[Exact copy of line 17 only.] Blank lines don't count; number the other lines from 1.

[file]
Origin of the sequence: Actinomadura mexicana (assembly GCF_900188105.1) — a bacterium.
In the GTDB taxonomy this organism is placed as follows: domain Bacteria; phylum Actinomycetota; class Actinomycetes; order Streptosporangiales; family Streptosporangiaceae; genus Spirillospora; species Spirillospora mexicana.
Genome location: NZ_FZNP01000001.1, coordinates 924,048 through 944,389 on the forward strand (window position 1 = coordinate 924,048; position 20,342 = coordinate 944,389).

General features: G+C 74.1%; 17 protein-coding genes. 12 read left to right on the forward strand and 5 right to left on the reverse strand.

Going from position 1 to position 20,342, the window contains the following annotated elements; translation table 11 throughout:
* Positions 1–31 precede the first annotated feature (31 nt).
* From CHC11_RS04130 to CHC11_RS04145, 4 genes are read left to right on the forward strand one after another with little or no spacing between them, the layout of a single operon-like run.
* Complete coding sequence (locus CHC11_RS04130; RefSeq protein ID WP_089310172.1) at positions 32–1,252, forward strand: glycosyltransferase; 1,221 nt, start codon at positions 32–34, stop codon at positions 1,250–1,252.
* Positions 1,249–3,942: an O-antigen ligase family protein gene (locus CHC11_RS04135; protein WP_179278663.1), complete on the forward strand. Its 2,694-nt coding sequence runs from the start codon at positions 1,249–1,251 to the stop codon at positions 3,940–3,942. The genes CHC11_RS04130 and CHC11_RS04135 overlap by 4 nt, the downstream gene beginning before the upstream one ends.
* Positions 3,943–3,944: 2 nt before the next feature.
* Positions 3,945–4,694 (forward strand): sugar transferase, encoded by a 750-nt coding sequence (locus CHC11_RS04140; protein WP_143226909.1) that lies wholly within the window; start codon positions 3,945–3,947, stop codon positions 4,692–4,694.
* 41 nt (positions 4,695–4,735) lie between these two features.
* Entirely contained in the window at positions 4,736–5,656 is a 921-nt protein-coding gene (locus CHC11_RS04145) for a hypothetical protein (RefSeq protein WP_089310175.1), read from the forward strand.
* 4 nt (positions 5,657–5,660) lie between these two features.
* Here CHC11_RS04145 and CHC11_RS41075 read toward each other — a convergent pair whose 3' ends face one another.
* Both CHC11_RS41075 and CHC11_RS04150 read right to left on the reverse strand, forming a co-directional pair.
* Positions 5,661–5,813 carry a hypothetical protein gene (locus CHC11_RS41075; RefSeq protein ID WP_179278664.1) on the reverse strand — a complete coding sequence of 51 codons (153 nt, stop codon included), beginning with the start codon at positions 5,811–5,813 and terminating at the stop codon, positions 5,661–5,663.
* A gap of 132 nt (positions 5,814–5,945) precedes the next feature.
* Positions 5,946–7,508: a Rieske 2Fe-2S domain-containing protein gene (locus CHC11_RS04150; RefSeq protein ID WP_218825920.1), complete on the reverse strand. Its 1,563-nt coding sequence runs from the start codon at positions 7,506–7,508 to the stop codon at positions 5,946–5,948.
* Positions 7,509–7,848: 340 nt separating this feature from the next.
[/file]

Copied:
* Positions 5,661–5,813 carry a hypothetical protein gene (locus CHC11_RS41075; RefSeq protein ID WP_179278664.1) on the reverse strand — a complete coding sequence of 51 codons (153 nt, stop codon included), beginning with the start codon at positions 5,811–5,813 and terminating at the stop codon, positions 5,661–5,663.